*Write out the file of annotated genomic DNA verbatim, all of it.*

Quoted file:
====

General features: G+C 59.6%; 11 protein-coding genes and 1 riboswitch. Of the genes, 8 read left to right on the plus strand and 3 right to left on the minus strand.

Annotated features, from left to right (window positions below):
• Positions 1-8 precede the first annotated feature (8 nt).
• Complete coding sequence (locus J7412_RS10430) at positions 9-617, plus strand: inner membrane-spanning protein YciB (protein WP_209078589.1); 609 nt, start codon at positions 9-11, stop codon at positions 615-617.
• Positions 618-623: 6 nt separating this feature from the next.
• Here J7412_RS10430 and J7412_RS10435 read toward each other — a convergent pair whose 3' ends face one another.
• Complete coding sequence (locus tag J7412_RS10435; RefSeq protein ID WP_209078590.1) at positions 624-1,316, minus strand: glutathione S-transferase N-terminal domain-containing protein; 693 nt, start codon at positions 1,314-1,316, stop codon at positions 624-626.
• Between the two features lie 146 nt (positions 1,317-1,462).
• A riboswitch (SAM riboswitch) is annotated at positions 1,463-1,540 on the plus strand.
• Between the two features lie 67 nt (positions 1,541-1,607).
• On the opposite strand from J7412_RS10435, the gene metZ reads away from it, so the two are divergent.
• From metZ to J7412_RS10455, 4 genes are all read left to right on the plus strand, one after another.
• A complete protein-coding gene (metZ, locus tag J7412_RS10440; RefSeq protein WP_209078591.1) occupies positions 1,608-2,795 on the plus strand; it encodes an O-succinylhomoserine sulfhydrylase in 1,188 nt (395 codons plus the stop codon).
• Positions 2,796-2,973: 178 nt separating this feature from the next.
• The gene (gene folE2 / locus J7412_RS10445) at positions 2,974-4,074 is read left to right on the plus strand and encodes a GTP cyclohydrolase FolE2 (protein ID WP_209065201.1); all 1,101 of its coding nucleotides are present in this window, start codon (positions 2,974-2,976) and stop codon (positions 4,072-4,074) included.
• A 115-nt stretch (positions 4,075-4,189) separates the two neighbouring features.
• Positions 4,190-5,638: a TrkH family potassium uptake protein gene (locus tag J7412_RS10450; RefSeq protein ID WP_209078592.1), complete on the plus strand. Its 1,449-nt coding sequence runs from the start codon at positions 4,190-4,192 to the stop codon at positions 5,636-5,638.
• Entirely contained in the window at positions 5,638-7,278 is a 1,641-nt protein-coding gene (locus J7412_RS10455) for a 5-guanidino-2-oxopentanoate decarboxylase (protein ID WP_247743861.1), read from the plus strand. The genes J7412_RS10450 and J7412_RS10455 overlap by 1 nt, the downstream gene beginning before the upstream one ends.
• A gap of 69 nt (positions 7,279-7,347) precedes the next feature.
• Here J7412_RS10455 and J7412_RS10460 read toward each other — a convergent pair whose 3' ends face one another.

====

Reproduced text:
General features: G+C 59.6%; 11 protein-coding genes and 1 riboswitch. Of the genes, 8 read left to right on the plus strand and 3 right to left on the minus strand.

Annotated features, from left to right (window positions below):
• Positions 1-8 precede the first annotated feature (8 nt).
• Complete coding sequence (locus J7412_RS10430) at positions 9-617, plus strand: inner membrane-spanning protein YciB (protein WP_209078589.1); 609 nt, start codon at positions 9-11, stop codon at positions 615-617.
• Positions 618-623: 6 nt separating this feature from the next.
• Here J7412_RS10430 and J7412_RS10435 read toward each other — a convergent pair whose 3' ends face one another.
• Complete coding sequence (locus tag J7412_RS10435; RefSeq protein ID WP_209078590.1) at positions 624-1,316, minus strand: glutathione S-transferase N-terminal domain-containing protein; 693 nt, start codon at positions 1,314-1,316, stop codon at positions 624-626.
• Between the two features lie 146 nt (positions 1,317-1,462).
• A riboswitch (SAM riboswitch) is annotated at positions 1,463-1,540 on the plus strand.
• Between the two features lie 67 nt (positions 1,541-1,607).
• On the opposite strand from J7412_RS10435, the gene metZ reads away from it, so the two are divergent.
• From metZ to J7412_RS10455, 4 genes are all read left to right on the plus strand, one after another.
• A complete protein-coding gene (metZ, locus tag J7412_RS10440; RefSeq protein WP_209078591.1) occupies positions 1,608-2,795 on the plus strand; it encodes an O-succinylhomoserine sulfhydrylase in 1,188 nt (395 codons plus the stop codon).
• Positions 2,796-2,973: 178 nt separating this feature from the next.
• The gene (gene folE2 / locus J7412_RS10445) at positions 2,974-4,074 is read left to right on the plus strand and encodes a GTP cyclohydrolase FolE2 (protein ID WP_209065201.1); all 1,101 of its coding nucleotides are present in this window, start codon (positions 2,974-2,976) and stop codon (positions 4,072-4,074) included.
• A 115-nt stretch (positions 4,075-4,189) separates the two neighbouring features.
• Positions 4,190-5,638: a TrkH family potassium uptake protein gene (locus tag J7412_RS10450; RefSeq protein ID WP_209078592.1), complete on the plus strand. Its 1,449-nt coding sequence runs from the start codon at positions 4,190-4,192 to the stop codon at positions 5,636-5,638.
• Entirely contained in the window at positions 5,638-7,278 is a 1,641-nt protein-coding gene (locus J7412_RS10455) for a 5-guanidino-2-oxopentanoate decarboxylase (protein ID WP_247743861.1), read from the plus strand. The genes J7412_RS10450 and J7412_RS10455 overlap by 1 nt, the downstream gene beginning before the upstream one ends.
• A gap of 69 nt (positions 7,279-7,347) precedes the next feature.
• Here J7412_RS10455 and J7412_RS10460 read toward each other — a convergent pair whose 3' ends face one another.